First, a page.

The Seine

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There are few better ways to see the sights of Paris than a run along the banks of its river, which bisects the city’s premier attractions. Take the metro to Pont Neuf, which is right on the river, and begin running east. Follow the water and when you reach Pont d’Austerlitz, cross the bridge and loop back so you’re running on the other side of the water (known as the Left Bank). Keep running until you reach the Musee d’Orsay and you’ll have passed some of the city’s greatest sights including the Louvre Museum, Notre Dame Cathedral, the Ile de la Cité, and the Grand Palais, all in about five miles. Although there is a path by the water, the cobblestones are uneven, so you might prefer to run at street level on the paved pedestrian path (the only drawback will be stopping at traffic lights).

Canal Saint-Martin

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It doesn’t get more idyllic than running on the cobbled banks of the Canal Du Saint-Martin, nestled in the uber-hip tenth Arrondissement in northeast Paris. The canal is 4.5 kilometers (just under 3 miles) long and connects the northern Canal de l’Ourcq to the Seine River to the south. On Sundays, the two streets parallel to the canal—Quai de Valmy and Quai de Jemmapes—are reserved for pedestrians and cyclists. (There are quite a few runners, too). Take the Metro to Republique and walk less than a quarter mile northeast until you reach the canal. Follow the waterway to the north, which will eventually lead you to Parc de la Villette, right on the edge of the Boulevard Périphérique. Then, do what any Parisian would do, turn around and pick out one of the hip cafés and bars on the canal for a post-workout l’apero (apertif).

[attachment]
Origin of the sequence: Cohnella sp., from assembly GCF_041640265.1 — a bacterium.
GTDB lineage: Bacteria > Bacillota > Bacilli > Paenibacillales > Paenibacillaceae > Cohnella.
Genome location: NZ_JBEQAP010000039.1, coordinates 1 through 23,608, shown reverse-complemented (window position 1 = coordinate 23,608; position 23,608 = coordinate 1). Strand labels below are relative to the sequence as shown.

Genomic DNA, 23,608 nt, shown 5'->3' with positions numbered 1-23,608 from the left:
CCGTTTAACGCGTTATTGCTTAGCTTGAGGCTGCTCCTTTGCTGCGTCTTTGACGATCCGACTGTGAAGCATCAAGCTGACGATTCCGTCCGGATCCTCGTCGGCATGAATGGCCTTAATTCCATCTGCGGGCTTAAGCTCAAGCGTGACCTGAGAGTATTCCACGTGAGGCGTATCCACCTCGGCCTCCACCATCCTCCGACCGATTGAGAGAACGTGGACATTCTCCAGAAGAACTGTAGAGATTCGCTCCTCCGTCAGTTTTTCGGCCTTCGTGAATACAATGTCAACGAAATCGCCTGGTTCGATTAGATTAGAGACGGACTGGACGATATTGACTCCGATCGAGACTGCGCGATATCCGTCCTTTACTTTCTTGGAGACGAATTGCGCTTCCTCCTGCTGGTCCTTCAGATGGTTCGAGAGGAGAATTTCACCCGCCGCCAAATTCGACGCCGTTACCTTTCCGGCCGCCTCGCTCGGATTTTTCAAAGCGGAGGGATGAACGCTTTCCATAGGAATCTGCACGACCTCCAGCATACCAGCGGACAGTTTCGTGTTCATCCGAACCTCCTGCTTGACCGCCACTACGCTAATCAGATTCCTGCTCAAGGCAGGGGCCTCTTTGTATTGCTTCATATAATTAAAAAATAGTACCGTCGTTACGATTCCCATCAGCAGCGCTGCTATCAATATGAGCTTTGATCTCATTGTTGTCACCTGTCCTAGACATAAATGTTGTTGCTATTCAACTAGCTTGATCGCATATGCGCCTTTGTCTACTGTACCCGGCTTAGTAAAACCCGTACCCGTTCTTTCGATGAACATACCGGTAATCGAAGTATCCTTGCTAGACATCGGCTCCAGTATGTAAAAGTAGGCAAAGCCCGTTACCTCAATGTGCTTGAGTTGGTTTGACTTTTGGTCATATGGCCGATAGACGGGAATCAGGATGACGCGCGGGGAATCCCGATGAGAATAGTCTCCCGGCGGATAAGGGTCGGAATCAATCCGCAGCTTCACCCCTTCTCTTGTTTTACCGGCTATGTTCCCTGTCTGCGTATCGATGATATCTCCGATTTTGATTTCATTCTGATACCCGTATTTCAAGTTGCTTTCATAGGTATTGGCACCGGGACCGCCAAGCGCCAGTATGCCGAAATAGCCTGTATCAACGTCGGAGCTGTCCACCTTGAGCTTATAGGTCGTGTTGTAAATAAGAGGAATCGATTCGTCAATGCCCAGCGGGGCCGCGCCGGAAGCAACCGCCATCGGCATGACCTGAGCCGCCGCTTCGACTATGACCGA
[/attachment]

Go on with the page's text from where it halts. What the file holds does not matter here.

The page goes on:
Bois De Boulogne

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Bois de Boulogne is one of those urban running gems that doesn’t feel urban at all. Located in the western edge of the 16th Arrondissement, it’s more than twice the size of Central Park and is home to two lakes, several ponds, the horse-racing grounds of Hippodrome de Longchamp, as well as the Stade Roland Garros stadium, where the French Open is played. Though it’s on the edge of the city and thus requires a special trip to get to it, you’ll be in good company getting a long run in while exploring its 2,000 acres and numerous trails. For a shorter run, try doing laps around the 1.5-mile path surrounding Lac Inférieur. The closest Metro stations are Porte Dauphine and Ranelagh.

Parc de Saint-Cloud

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This domaine national (national park) is actually located outside what’s officially considered Paris—which is everything encircled by the ring road known as Boulevard Périphérique—but it’s worth the trip. Covering more than 1,000 acres, the park dates back to the 16th century when it served as the preferred residence of Napolean Bonaparte. Since then, it’s been distinguished one of the most remarkable green spaces in Europe. Running through the centuries-old fountains, monuments, and perfectly straight tree-lined paths is an other-worldly experience and will keep you entertained for miles. It also offers two things that are hard to find within the Périphérique: a panoramic view of the city (which can be found at the park’s highest elevation, La Lanterne viewpoint) and comparatively fewer crowds compared to inner Paris’ parks.